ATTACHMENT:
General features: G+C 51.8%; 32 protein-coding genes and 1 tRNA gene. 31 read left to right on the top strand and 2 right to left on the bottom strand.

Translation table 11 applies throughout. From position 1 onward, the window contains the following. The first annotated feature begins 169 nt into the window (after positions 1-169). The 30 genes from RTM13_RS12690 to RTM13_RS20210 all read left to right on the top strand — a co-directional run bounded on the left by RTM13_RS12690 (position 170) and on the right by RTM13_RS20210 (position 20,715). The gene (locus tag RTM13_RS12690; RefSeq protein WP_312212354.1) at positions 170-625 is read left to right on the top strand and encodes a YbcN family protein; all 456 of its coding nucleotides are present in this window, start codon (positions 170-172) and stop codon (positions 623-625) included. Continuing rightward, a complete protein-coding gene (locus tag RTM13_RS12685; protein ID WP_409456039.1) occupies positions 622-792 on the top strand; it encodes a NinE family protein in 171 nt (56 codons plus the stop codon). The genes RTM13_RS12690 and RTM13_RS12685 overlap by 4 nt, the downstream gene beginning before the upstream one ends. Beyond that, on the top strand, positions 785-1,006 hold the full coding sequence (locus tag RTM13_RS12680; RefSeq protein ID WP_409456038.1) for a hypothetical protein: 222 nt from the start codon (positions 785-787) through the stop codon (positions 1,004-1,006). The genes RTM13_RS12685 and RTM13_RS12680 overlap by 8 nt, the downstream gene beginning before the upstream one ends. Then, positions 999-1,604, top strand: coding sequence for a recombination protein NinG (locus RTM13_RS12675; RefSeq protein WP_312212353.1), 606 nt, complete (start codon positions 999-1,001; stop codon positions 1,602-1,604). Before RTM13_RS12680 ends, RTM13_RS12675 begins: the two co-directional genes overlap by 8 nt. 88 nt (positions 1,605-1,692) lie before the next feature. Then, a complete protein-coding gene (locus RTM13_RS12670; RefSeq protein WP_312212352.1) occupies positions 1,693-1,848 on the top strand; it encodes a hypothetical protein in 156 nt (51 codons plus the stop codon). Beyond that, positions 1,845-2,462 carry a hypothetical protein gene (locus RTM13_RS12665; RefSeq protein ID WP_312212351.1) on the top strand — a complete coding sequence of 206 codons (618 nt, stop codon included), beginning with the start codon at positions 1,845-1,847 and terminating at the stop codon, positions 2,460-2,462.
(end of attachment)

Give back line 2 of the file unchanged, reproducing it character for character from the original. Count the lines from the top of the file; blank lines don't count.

Translation table 11 applies throughout. From position 1 onward, the window contains the following. The first annotated feature begins 169 nt into the window (after positions 1-169). The 30 genes from RTM13_RS12690 to RTM13_RS20210 all read left to right on the top strand — a co-directional run bounded on the left by RTM13_RS12690 (position 170) and on the right by RTM13_RS20210 (position 20,715). The gene (locus tag RTM13_RS12690; RefSeq protein WP_312212354.1) at positions 170-625 is read left to right on the top strand and encodes a YbcN family protein; all 456 of its coding nucleotides are present in this window, start codon (positions 170-172) and stop codon (positions 623-625) included. Continuing rightward, a complete protein-coding gene (locus tag RTM13_RS12685; protein ID WP_409456039.1) occupies positions 622-792 on the top strand; it encodes a NinE family protein in 171 nt (56 codons plus the stop codon). The genes RTM13_RS12690 and RTM13_RS12685 overlap by 4 nt, the downstream gene beginning before the upstream one ends. Beyond that, on the top strand, positions 785-1,006 hold the full coding sequence (locus tag RTM13_RS12680; RefSeq protein ID WP_409456038.1) for a hypothetical protein: 222 nt from the start codon (positions 785-787) through the stop codon (positions 1,004-1,006). The genes RTM13_RS12685 and RTM13_RS12680 overlap by 8 nt, the downstream gene beginning before the upstream one ends. Then, positions 999-1,604, top strand: coding sequence for a recombination protein NinG (locus RTM13_RS12675; RefSeq protein WP_312212353.1), 606 nt, complete (start codon positions 999-1,001; stop codon positions 1,602-1,604). Before RTM13_RS12680 ends, RTM13_RS12675 begins: the two co-directional genes overlap by 8 nt. 88 nt (positions 1,605-1,692) lie before the next feature. Then, a complete protein-coding gene (locus RTM13_RS12670; RefSeq protein WP_312212352.1) occupies positions 1,693-1,848 on the top strand; it encodes a hypothetical protein in 156 nt (51 codons plus the stop codon). Beyond that, positions 1,845-2,462 carry a hypothetical protein gene (locus RTM13_RS12665; RefSeq protein ID WP_312212351.1) on the top strand — a complete coding sequence of 206 codons (618 nt, stop codon included), beginning with the start codon at positions 1,845-1,847 and terminating at the stop codon, positions 2,460-2,462.